UNLEASHING POTENTIAL IN STORYCENTRIC COMMUNITIES

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Freedom From What?

For the FTL Summer Blog Series, we are unpacking our Vision Statement for the next five years. Today, we look at the “Freedom to Lead” part. Where do we get this idea? Why do we choose this as the name of our organization? In John 8:36 Jesus said, So, if the Son sets you free, you will be free indeed.” We believe the freedom he was offering was not just about eternity, but this freedom is a reality in this present lifetime, as lived out in our lives, in our ministries, and in our leadership. This kind of freedom sets leaders free to be all that they can be for Christ. Defining Freedom Usually when we talk about freedom we talk about being free from something. tyranny. sin. slavery. even our own bad attitudes and behaviors. Freedom to Something However, it can also be towards something as well. If we

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Summer Blog Series

Summer Blog Series

2020 Vision Statement Several months ago, the team at Freedom to Lead gathered together to think strategically about the future. One of the things that came out of our meetings was a Vision Statement for the next five years. Over the last few weeks, this Vision Statement has been unveiled for partners, friends, and supporters. This Vision Statement reads, The 2020 Vision of Freedom to Lead is that in five years we will see 5000 storycentric leaders in 25 under-resourced countries being transformed into competent Christ-centered leaders.” This summer on the Freedom to Lead blog we are going to unpack this Vision Statement piece by piece to reveal our hearts and intentions behind it. Each word has been chosen carefully and prayerfully. For example, the next blog post will discuss what we mean by “freedom.” Freedom from what? Another blog post will describe where we get our numbers like “five” and

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What About the Women?

God is doing a new thing. I (Michelle) live and work in the world that is global church leadership. As a woman I am limited; as an unmarried woman without children, even more so. Lately I have been challenged by how I can maximize the freedom I have in Christ, not just in terms of my salvation, but also in terms of my life and leadership. Better yet, how can I encourage other women in the same way? As we study scripture, we see how women like Esther, Deborah, and Mary influenced others, pointed them to God, and helped them walk in His purposes. These women remind me that I can’t change the world, but I can be an influencer of it. We are hearing stories of how Christ is transforming the leadership of ministries all throughout the Indian subcontinent and Africa through Freedom to Lead. Men are being challenged to rise up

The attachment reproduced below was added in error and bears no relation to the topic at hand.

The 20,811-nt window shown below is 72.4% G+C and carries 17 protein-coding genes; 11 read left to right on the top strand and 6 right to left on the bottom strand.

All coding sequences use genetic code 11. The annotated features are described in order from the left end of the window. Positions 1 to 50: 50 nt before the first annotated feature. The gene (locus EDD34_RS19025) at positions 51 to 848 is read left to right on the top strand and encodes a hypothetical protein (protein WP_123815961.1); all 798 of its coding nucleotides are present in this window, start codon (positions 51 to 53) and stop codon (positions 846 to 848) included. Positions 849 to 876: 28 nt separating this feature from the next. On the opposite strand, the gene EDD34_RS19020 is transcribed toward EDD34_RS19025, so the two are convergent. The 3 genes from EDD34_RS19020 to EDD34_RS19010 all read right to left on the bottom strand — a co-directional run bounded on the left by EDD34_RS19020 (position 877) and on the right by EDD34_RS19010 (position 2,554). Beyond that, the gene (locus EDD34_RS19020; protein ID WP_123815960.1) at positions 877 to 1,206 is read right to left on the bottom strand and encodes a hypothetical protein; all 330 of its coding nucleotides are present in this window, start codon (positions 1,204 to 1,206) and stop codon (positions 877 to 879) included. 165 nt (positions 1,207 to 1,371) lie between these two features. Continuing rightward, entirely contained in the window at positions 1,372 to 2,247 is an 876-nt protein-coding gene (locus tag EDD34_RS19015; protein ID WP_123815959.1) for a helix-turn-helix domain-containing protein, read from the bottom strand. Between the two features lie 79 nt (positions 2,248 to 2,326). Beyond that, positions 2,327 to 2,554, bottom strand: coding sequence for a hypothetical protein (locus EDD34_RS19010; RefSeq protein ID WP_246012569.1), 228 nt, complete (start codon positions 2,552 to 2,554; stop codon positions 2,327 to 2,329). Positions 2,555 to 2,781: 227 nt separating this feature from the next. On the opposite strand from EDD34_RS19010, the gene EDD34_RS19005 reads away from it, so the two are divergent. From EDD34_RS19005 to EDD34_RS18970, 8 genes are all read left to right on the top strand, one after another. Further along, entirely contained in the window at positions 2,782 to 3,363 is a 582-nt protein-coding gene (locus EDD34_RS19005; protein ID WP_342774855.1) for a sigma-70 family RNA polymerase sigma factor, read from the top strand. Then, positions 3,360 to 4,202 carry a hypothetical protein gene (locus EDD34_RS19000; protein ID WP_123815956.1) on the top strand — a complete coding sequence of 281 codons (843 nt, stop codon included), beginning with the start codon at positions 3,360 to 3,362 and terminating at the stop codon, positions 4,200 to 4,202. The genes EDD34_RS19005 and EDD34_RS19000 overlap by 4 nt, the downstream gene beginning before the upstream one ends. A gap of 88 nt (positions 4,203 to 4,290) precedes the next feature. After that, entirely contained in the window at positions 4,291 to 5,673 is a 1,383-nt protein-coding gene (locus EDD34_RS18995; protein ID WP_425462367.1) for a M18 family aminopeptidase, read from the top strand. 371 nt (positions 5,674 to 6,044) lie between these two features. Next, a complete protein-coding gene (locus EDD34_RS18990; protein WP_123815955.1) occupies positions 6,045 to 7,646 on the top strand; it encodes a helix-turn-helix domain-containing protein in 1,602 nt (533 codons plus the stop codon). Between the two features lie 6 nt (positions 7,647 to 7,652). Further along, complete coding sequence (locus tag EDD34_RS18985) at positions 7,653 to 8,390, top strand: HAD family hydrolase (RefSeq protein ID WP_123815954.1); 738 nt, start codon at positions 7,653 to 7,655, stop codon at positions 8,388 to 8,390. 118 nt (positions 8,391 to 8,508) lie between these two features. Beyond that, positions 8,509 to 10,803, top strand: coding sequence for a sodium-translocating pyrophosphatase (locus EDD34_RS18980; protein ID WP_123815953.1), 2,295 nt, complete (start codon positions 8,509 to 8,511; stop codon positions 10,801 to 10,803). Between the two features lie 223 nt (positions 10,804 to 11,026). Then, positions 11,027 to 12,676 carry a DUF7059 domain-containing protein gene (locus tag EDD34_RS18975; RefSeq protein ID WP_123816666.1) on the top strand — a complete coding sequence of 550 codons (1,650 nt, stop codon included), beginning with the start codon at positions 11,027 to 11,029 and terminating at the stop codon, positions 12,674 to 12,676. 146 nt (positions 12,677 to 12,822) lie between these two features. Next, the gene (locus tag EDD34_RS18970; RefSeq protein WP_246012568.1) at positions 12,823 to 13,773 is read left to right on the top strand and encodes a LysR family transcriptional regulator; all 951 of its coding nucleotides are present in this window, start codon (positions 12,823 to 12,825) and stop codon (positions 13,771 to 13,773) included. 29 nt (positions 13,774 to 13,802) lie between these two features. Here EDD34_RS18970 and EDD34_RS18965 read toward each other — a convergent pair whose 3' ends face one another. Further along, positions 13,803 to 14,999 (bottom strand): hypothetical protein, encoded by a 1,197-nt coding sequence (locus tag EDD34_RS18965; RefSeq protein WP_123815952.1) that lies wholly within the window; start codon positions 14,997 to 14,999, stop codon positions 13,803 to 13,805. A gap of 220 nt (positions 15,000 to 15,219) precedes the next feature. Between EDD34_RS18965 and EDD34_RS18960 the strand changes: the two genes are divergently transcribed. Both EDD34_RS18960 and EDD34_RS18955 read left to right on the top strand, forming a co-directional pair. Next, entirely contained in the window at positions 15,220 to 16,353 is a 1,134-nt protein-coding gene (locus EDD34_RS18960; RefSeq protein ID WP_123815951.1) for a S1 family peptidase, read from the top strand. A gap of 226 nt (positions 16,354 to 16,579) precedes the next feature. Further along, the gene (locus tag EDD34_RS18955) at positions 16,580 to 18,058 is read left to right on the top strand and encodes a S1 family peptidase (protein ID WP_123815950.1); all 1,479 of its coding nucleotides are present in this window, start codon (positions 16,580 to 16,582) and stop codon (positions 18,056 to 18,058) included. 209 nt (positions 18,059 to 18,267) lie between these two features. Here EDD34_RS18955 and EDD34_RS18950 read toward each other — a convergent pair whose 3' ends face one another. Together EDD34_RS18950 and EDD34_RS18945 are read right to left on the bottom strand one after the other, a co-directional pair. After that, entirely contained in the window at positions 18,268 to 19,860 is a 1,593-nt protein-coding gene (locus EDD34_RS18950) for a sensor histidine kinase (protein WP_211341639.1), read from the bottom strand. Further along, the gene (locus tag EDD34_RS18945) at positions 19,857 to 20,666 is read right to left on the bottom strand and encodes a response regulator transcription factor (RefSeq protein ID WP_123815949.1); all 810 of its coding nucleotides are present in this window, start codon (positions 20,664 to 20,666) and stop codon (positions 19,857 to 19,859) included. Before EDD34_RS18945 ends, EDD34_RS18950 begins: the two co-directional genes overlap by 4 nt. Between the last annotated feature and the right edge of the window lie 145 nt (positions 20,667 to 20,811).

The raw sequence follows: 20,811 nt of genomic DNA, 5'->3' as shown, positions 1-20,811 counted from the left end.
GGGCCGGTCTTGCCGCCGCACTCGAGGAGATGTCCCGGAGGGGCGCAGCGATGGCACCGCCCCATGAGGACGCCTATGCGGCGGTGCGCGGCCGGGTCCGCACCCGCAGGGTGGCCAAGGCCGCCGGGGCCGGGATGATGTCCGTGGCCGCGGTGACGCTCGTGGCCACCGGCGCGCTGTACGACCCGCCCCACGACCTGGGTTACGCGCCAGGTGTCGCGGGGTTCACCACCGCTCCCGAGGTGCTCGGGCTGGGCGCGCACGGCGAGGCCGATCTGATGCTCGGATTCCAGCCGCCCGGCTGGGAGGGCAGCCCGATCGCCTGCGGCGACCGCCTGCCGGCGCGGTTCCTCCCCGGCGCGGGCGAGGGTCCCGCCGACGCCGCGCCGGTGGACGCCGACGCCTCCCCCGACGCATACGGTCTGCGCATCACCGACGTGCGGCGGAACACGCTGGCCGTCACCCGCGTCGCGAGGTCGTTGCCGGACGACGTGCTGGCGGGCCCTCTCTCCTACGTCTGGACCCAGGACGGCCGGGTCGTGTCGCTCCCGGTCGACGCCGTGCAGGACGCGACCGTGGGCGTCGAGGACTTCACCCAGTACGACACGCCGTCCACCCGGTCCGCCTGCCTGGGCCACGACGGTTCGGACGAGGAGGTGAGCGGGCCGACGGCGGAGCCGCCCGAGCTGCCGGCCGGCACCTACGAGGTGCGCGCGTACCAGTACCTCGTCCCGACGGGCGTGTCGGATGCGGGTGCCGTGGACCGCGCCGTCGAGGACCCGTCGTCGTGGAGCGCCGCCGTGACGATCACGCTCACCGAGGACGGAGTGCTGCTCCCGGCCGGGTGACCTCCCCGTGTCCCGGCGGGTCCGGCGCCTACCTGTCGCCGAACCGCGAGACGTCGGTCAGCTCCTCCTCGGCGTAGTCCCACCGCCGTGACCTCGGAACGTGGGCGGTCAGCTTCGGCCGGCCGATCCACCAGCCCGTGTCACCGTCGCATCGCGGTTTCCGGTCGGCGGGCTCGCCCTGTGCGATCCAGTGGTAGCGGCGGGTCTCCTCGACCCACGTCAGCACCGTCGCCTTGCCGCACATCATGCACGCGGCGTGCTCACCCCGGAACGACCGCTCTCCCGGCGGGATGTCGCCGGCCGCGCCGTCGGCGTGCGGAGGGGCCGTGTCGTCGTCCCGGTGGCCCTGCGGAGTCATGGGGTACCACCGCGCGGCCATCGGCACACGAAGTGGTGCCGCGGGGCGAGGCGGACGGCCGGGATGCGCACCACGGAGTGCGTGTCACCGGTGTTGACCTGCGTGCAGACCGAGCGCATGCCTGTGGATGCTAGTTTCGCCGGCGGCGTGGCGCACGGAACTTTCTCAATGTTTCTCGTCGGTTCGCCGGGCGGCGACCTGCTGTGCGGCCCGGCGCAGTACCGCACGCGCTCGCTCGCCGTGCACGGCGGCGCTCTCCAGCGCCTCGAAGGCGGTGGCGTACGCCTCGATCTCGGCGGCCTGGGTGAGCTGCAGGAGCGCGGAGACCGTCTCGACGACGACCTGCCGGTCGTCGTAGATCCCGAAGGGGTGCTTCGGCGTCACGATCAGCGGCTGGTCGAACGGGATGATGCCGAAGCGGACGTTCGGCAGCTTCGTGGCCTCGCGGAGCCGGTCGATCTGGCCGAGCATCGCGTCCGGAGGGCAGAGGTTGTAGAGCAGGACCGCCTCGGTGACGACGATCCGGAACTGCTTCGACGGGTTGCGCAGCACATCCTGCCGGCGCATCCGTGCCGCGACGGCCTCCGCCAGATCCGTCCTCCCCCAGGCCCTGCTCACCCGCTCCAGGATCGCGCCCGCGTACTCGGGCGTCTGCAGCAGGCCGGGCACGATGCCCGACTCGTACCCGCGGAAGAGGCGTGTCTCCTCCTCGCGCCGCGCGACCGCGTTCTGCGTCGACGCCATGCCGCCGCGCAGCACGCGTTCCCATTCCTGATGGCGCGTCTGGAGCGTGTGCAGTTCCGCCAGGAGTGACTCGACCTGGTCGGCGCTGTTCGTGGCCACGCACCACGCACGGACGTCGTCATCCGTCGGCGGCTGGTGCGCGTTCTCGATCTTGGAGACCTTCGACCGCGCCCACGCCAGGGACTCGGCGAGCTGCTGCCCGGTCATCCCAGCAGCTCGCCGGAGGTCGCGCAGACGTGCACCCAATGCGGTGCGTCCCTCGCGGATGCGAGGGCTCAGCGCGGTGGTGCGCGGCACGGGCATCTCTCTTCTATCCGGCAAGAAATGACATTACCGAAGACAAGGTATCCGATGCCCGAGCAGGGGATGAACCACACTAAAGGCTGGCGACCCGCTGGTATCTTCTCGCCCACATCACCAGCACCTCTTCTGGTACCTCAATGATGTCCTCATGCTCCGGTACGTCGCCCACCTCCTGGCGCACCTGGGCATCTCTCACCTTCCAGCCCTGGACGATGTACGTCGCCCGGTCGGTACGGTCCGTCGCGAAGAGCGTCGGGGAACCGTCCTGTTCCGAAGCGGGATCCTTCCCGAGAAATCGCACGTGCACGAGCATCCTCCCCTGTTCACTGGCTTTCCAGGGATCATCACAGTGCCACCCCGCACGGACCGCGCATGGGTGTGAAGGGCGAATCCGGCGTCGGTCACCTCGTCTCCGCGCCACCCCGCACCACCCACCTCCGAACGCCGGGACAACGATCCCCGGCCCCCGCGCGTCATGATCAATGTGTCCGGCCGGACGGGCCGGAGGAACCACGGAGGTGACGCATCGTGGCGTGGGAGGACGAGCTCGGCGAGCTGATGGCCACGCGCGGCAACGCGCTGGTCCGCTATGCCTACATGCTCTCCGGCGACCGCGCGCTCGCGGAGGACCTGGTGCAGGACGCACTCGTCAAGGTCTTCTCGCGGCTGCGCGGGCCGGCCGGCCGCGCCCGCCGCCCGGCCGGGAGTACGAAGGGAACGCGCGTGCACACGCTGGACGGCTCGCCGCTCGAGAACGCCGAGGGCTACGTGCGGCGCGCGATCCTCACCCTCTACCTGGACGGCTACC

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Church Leaders: Leading Change in the Church

Pragmatism in Practice “It doesn’t matter if it’s right; it only matters if it works.” This motto for leading change dominates 21st century corporations. It’s pragmatism in practice. Pick up any popular book on leading change. The odds are that you’ll find several underlying themes: Shareholder profit is paramount. Growth is deified. People are disposable. Speed is king. Decapitating opponents is part of the game. Ethics is expedient. If these themes are not explicitly stated, then they’re just below the surface. And much of the recent literature on leading change targeted at church leaders borrows heavily from this thinking. Leading Change in the Church To be fair, much that comes from the corporate sector can be helpful for church leaders. However, the default mode for running a secular company is not predisposed to a biblical approach. Too often corporate views are being baptized among church leaders with bible verses and

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Evangelism and Missions: What’s the difference? And what difference does it make?

Is there any real difference between evangelism and missions? Evangelism and missions both flow from the Great Commission – Christ’s command to “make disciples of every nation” (Matthew 28) by reaching them and teaching them. Isn’t this all just Great Commission work? Yes and no. There is a big difference between those that have been reached with the gospel and those that have not. First, what did Jesus mean by the word “nation?” This term doesn’t refer to geo-political entities, but rather people groups. People who share a common language and culture, who often live in the same area. A people group is considered “reached” with the gospel when a viable, witnessing church has been established within that group. Viable in that it will be able to reproduce itself, and witnessing in that they take the Great Commission seriously. The two go hand in hand. In order to “reach” a people group, some

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The Odds of Finishing Well

Most leaders I know want to finish well. Yet studies show that the majority of us don’t. Money, sex, pride, power, family problems, and plateauing are cited as the big barriers facing leaders who want to finish well. But what causes leaders to fall prey to these pitfalls? Why do successful, talented, and bright leaders so often sabotage their professional and personal lives through immoral and destructive behavior? Self-Centeredness In most cases, a fall is neither sudden nor without warning. On the contrary, the path of leaders to bad behavior is often a predictable process. The first step toward a downward spiral is growing self-centeredness. Leaders become increasingly confident about their accomplishments until they start to believe that they are special. As a result, they begin to make decisions in isolation, discounting the contributions and counsel of others. Self-Centered Leadership When self-centered leaders become convinced that they alone can steer